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January 24, 2013Follow @JohnVeldhuis
MADISON - For the last four years, free throws have meant free points for the Wisconsin Badgers. The Badgers led the Big Ten in free throw percentage two years in a row during the 2009-2010 and 2010-2011 seasons, and they almost broke the NCAA record for free throw shooting in the latter.
In fact, the Badgers haven't finished below third place in the Big Ten in free throw shooting since the 2007-2008 season, where they finished fifth, and they've been in the top half of the league in each year since the 2006-2007 season.
That's a solid foundation for any team, and when the Badgers returned three starters with dependable free throw shots in Ryan Evans, Jared Berggren, and Mike Bruesewitz, there was no reason to think this Bo Ryan-coached team would be any less effective at the charity stripe.
Evans, Berggren, and Bruesewitz all entered the year at or above 70 percent from the line for their careers, which makes the Badgers' terrible performance on free throws this year all the more inexplicable. As a team the Badgers are shooting just 61 percent from the line this season, and a 7-for-18 performance against No. 13 Michigan State came back to bite the Badgers as they fell 49-47 at home in the Kohl Center.
The remarkable drop off has the coaching staff and players baffled, but the general consensus is there isn't much they can do except keep practicing and hope the shots start falling again.
"We've been a good free throw shooting team," assistant coach Gary Close said Thursday. "Some of the guys we've had have been good free throw shooters in the past. I think it's a combination of a couple things. If they get in a situation where they start making a few in a row then it could turn around in a hurry."
Evans' drop-off has definitely been the most head scratching. The 6-foot-6 senior forward entered the season with a 71 percent mark on free throws during his career, but his rate this season has bottomed out to just 39 percent. Ryan said earlier in the season that he can't yell or force a player into getting those free throws to fall, and Close says the ways to help get a player out of that kind of slump really depend on the individual player.
"If they're shooting it the way they normally shoot it and they have a streak of bad luck then you just kind of let them shoot their way out of it," Close said. "If it's something that might be significant, then you might do some things on the side."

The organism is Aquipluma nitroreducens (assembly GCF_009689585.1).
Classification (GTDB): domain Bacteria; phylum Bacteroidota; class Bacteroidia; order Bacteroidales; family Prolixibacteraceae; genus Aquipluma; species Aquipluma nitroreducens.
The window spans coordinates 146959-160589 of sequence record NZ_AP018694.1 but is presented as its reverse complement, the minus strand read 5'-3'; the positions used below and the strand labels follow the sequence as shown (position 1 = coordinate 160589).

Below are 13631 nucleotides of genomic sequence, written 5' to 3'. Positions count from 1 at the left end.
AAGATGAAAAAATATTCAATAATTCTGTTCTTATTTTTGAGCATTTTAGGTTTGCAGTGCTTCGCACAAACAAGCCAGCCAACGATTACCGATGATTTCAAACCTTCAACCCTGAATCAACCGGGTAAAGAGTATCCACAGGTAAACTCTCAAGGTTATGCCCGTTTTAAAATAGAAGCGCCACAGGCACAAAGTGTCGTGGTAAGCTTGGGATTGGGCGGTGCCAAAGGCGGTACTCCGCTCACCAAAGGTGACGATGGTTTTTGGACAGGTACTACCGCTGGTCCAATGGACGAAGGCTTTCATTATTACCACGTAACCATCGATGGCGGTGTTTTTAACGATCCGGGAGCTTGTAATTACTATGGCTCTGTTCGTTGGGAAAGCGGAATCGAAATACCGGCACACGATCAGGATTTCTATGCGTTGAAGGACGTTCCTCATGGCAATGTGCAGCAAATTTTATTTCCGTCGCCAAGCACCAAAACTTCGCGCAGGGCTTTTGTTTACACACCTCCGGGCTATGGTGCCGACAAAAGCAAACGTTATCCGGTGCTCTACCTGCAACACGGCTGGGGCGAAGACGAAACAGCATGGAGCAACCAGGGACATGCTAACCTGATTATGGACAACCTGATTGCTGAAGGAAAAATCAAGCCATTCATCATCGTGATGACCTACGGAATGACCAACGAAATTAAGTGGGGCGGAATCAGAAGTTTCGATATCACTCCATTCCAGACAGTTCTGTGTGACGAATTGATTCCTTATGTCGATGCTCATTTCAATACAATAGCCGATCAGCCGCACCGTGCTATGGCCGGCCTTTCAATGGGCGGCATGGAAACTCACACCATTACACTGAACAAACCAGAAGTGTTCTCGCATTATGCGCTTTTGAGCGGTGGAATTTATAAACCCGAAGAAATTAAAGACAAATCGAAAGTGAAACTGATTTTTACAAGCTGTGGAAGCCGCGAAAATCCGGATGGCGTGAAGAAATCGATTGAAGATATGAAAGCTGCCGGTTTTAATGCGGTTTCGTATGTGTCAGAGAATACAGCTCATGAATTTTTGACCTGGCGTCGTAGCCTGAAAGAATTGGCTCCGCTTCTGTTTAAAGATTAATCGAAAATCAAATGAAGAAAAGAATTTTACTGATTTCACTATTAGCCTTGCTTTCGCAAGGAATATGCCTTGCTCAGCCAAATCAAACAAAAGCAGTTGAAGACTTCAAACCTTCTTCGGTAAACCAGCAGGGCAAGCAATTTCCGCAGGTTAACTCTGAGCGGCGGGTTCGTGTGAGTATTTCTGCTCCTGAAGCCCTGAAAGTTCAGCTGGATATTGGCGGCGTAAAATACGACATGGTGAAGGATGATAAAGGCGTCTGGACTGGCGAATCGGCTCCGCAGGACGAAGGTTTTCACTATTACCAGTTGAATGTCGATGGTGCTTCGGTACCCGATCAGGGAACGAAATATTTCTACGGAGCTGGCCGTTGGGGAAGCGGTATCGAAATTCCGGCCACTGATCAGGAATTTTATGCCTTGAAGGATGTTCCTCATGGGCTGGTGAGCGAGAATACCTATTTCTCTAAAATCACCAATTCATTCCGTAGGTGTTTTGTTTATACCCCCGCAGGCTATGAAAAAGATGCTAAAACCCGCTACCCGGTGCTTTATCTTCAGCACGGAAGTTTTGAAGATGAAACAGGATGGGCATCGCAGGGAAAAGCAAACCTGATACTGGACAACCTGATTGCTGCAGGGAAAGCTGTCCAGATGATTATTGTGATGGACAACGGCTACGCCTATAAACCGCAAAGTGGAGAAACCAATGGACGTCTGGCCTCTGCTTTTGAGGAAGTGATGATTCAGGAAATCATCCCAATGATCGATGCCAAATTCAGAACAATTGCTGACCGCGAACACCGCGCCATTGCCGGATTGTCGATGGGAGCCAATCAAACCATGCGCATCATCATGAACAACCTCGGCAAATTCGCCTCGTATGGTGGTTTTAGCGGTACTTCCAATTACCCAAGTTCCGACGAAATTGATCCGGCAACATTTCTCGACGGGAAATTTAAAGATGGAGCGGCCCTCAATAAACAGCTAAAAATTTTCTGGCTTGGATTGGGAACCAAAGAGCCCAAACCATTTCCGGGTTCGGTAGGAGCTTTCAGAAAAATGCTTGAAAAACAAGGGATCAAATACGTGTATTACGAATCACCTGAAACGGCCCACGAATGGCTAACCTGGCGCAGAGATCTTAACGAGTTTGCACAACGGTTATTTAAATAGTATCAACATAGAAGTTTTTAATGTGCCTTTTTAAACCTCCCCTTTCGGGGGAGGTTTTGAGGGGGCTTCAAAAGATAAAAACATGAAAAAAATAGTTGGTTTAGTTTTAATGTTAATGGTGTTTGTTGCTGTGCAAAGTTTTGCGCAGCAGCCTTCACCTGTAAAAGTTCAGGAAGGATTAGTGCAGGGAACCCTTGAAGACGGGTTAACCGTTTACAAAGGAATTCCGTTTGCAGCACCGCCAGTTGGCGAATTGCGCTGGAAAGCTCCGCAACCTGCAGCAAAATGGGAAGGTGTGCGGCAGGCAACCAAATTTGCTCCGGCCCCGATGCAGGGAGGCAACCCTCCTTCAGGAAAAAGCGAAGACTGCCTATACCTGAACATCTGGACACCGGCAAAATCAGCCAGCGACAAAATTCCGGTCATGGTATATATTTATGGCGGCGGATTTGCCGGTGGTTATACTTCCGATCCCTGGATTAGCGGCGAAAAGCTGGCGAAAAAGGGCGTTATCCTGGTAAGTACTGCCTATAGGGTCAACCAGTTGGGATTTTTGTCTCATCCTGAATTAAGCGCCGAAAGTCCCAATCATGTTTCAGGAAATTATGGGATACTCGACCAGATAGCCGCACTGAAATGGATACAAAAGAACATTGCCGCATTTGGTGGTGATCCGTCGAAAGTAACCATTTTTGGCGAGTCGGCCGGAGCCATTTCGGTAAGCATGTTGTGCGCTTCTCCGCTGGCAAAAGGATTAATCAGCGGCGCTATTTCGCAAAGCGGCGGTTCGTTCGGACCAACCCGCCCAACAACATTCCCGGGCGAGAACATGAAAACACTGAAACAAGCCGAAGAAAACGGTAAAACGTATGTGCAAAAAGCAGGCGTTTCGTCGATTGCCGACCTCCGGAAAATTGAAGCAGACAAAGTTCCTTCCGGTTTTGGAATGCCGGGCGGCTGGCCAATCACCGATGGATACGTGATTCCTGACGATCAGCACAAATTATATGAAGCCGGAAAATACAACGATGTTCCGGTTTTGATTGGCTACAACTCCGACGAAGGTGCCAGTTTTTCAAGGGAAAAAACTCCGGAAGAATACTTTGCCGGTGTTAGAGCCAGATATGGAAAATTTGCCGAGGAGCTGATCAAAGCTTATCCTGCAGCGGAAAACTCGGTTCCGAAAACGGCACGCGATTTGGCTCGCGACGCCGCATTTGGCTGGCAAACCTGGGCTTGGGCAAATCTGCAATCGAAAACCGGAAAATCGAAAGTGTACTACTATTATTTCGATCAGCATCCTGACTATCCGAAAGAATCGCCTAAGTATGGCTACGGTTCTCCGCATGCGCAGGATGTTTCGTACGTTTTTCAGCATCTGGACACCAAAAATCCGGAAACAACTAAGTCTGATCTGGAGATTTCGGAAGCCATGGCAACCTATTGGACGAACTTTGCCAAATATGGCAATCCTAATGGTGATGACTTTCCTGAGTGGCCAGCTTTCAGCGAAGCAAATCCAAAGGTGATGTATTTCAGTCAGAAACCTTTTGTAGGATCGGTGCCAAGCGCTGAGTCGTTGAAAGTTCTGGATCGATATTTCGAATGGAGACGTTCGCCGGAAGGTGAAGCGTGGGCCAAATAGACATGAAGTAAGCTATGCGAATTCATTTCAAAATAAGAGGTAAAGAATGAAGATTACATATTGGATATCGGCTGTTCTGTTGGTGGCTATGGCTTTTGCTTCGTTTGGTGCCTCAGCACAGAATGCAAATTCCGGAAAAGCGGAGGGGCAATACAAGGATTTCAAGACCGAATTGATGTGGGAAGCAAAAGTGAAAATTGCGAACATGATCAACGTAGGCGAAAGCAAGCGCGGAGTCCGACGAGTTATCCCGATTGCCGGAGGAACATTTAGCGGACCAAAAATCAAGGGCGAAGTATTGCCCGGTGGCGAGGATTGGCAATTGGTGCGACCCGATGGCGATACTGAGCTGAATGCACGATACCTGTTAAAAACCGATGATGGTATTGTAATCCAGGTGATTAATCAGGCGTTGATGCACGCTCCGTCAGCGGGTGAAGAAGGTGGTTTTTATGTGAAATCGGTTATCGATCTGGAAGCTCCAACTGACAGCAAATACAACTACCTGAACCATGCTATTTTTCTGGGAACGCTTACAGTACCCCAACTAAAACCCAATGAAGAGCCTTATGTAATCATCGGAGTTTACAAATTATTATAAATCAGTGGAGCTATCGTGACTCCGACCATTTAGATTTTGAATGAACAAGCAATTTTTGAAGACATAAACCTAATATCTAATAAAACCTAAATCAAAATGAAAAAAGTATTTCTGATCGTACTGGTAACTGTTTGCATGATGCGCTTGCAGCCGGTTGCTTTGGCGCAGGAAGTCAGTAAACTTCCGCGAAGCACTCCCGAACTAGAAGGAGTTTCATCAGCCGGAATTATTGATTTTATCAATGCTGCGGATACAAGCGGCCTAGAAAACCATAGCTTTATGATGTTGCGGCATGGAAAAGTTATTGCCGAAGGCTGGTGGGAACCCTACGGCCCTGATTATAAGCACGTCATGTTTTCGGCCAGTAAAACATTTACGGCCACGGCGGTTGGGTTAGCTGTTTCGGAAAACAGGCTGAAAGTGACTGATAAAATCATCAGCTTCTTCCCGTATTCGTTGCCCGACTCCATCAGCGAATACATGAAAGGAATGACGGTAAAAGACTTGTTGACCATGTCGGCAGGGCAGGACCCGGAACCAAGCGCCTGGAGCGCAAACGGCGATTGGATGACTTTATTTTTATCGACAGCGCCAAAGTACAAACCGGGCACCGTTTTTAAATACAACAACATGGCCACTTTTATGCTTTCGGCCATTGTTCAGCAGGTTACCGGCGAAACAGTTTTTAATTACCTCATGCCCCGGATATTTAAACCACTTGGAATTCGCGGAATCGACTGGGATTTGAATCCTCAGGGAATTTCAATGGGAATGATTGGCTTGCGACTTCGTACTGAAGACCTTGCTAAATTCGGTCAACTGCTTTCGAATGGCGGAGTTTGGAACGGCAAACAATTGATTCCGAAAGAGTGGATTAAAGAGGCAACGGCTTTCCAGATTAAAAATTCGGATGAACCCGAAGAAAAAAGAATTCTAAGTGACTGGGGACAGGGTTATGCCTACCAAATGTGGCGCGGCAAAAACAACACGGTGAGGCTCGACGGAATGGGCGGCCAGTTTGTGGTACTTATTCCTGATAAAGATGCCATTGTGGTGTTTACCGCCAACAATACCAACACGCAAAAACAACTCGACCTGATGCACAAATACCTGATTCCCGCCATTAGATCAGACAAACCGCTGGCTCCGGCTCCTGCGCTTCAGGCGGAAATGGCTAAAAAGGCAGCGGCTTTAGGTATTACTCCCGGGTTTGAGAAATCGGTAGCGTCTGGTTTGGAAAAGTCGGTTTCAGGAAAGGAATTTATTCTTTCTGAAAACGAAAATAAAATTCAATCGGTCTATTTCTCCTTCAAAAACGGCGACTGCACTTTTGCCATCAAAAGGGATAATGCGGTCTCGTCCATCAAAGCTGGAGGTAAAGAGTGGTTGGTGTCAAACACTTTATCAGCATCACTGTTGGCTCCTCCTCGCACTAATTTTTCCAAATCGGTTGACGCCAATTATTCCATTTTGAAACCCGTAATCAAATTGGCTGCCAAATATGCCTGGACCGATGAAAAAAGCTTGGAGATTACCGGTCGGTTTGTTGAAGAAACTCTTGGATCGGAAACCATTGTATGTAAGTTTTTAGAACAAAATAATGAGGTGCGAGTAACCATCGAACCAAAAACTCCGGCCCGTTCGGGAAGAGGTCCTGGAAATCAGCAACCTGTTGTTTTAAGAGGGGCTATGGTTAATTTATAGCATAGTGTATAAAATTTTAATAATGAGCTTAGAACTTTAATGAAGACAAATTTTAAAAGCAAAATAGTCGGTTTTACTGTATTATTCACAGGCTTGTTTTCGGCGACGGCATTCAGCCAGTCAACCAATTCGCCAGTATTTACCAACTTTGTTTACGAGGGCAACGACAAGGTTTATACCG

And while fellow seniors like Bruesewitz and Berggren have been hitting more free throws than Evans, both players are a little off of their career percentages. Bruesewitz said that at this point in the year a bad-shooting streak can get into a player's head and keep them from succeeding,
"It's a lot like golf," Bruesewitz said Thursday after practice. "If you mess up, you think about the next shot. We've just got to mentally get over it and knock stuff down."
It hasn't come from a lack of practice, either. The Badgers devote a significant portion of every practice, even up to half and hour, solely to free throw shooting, with contests and games mixed in between the forwards and the guards. But the Badgers haven't increased amount of time they spend on free throws in practice- after all, there's no way to replicate the tense end-of-game scenario that killed the Badgers against the Spartans by shooting dozens of free throws in a gym with only a handful of people around to see.
"All of the free throws in the second half of a tight game, a low scoring game they're big," Close said. "There's no question that sometimes one guy misses and it kind of feeds into the other guys. And the same thing happens the other way around. We've got to get better or it could cost us a game."
"It's been the case all year. Until you perform that pressure is out there. We've kind of dug ourselves into this hole and we'll have to dig ourselves out of it."
The Badgers don't have a lot of time to worry about their free throw woes, though. They're right in the middle of the hardest part of their schedule, with five of their next seven games coming against ranked teams in conference play.
Bruesewitz said he knows even their worst free throw shooter can make 80 percent of their shots in the gym- they'll just have to find a way to move that success back on to the court if they want to stay competitive in the Big Ten.
"It's just something we've got to fix," Bruesewitz said.
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